Mar Ayres, owner of Wyld Stallyns Vintage in Portland, Oregon (and also a Millennial), points out one concern with this revival: Despite the ’00s being a period of massive overproduction, it’s harder to find its material remains. Ayres avoids the 2000s in her own store because “the clothes were garbage to begin with.” According to Ayres, a pristine pair of platform Skechers will sell for $300, precisely because they weren’t designed to last one year, let alone 20. With the rising popularity of thrifting and vintage, it will be worth paying attention to which looks stay out of the landfill and grab the next generation. And it will be extra necessary to remember that what’s left isn’t the whole story. Jacob Thor is already wondering how he’ll deal with nu metal coming back and having to “sell old Linkin Park T-shirts to kids.” He’s conflicted because, he said (only half joking) “I knew it was wrong the first time.”

Ignoring the past leaves it open to nostalgia merchants who will use their version of history to sell their vision for the future.

It’s usually young people who get revivals going by picking up what older generations are throwing out and repurposing what they find with a mixture of irony, nostalgia, and critique. But there’s a new urgency to this go round because, while kids today are still all right, they’re not okay — they’re literally suing old people for destroying the planet. Gen Z has been described as an anxious, distrustful cohort who are supposed to save the world. That’s a lot. Meanwhile Millennial burnout is a regular part of our vocabulary, and Gen X isn’t doing much better.

There’s a mountain of history and old clothes behind us, and sorting through it feels like just one more overwhelming task. The quantity is part of the story, though. We’re here because our culture consumes and discards and forgets too much. The generation gap is a modern capitalist invention, designed to keep us isolated from one another. But for as long as the gap has had a name, we’ve had a tool for resisting it. Instead of cringing or dismissing revivals as the same old, same old, we can use them to listen and collaborate across generations. Those of us who were there can offer context while those who weren’t bring a less jaded perspective.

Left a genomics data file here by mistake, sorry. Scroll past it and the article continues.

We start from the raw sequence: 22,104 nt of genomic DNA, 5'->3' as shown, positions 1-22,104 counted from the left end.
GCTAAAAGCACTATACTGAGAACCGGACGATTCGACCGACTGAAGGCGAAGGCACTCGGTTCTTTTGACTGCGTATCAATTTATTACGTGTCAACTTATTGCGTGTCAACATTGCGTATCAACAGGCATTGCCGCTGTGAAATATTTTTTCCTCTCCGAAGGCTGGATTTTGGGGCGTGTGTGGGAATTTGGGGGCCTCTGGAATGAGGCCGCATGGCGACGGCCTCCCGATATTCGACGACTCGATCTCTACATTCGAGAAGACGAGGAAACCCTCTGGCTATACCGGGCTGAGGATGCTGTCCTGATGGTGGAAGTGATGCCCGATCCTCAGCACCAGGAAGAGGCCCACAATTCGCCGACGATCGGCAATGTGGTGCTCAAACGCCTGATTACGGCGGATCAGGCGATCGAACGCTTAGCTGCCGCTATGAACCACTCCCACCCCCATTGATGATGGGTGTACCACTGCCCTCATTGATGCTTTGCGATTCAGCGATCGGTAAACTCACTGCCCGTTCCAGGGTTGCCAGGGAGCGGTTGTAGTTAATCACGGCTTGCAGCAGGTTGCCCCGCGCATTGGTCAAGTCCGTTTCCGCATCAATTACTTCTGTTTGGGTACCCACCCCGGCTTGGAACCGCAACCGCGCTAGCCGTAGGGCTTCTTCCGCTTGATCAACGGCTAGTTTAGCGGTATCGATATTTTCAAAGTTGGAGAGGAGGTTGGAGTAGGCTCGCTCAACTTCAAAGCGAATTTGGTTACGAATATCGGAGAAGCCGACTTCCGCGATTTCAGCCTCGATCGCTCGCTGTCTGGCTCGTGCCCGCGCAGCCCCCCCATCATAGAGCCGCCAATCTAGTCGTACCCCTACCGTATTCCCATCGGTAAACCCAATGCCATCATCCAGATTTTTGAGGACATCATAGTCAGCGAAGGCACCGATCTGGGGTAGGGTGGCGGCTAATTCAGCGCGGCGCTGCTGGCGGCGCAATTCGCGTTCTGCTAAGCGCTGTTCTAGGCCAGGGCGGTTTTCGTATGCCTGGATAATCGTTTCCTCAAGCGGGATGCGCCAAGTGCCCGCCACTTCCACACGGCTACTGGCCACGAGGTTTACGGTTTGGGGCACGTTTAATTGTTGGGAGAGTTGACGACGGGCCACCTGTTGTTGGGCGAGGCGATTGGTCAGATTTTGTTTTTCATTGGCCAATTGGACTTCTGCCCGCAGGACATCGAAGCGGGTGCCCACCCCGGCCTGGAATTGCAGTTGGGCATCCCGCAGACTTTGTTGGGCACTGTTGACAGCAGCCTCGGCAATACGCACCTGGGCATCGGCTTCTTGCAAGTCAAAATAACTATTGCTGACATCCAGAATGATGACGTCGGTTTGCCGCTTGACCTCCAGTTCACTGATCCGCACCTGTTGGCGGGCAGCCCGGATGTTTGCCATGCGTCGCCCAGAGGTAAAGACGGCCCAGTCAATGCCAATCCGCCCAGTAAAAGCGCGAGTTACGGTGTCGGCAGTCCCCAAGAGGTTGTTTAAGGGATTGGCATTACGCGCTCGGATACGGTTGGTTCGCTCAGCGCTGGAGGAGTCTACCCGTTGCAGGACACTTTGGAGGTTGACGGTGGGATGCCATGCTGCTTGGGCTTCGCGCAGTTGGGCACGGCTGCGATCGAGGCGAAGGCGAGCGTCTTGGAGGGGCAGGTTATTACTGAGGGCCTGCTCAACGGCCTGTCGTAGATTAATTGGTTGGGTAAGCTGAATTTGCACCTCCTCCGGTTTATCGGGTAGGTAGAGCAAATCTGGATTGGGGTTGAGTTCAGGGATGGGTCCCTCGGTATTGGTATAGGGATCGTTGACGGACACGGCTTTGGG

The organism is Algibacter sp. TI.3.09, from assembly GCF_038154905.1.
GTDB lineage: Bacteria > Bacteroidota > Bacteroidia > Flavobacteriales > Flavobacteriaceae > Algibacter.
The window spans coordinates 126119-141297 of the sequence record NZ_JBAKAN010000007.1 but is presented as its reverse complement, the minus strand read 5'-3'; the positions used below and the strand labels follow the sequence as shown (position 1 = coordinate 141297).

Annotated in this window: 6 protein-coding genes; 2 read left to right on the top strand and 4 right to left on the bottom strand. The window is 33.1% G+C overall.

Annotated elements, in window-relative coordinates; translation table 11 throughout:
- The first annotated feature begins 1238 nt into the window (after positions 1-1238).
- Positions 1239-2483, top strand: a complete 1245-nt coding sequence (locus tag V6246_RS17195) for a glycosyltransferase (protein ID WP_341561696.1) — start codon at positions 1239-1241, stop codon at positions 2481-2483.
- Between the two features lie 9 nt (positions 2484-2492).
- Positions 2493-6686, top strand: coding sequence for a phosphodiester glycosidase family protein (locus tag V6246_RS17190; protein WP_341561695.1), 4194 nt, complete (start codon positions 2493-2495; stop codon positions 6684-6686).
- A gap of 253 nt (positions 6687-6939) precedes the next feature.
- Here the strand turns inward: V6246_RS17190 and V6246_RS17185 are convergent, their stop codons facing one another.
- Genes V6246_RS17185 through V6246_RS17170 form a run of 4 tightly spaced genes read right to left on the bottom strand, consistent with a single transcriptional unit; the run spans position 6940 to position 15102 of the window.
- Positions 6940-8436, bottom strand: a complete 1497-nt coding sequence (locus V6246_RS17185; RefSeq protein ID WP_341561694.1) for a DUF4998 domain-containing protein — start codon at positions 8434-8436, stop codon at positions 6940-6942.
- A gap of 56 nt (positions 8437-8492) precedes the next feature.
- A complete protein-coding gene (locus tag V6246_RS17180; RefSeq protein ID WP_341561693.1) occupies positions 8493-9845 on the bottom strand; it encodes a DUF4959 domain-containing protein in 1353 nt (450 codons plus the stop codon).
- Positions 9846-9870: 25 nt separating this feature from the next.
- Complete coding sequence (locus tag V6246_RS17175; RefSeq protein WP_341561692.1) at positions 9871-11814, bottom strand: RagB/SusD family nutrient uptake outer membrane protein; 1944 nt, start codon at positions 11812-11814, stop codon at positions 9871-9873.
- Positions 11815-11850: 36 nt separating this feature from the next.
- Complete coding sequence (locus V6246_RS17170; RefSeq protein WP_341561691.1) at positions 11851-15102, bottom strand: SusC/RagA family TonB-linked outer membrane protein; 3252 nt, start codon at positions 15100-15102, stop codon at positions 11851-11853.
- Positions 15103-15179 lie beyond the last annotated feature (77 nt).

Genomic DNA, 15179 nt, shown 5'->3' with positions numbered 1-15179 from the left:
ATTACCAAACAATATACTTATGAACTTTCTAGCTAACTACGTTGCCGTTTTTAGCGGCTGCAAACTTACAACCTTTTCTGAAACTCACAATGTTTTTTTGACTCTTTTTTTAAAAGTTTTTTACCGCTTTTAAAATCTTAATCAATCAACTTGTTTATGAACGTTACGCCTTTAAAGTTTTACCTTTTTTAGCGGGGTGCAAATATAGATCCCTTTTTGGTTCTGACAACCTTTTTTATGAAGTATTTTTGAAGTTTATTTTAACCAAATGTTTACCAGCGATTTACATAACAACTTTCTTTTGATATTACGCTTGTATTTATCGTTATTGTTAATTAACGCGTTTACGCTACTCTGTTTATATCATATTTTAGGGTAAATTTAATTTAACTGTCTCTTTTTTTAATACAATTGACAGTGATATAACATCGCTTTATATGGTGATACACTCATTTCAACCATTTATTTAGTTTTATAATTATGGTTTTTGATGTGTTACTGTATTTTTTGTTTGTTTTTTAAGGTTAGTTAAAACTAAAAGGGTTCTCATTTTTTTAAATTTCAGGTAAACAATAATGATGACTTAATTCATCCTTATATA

In 2016, Brian Raftery wrote for Wired that we should “Enjoy the early-’00s nostalgia wave — it might be the last revival.” I hope he’s wrong. I hope revivals continue as cross-generational conversations, especially when those conversations might be hard. Ignoring the past leaves it open to nostalgia merchants who will use their version of history to sell their vision for the future. Capitalist culture doesn’t give us many opportunities to see ourselves as bound to and part of history, but its byproduct, fashion, does. Knowing this, taking time to pause and figure out across generations what just happened becomes a political act and a way to reshape the path forward. As Thor told me, “the train of nostalgia keeps running whether or not you want it to.”

Sara Tatyana Bernstein, Ph.D, is a writer in Portland, Oregon and co-founder of Dismantle Magazine. She previously wrote about Payless shoes for The Outline.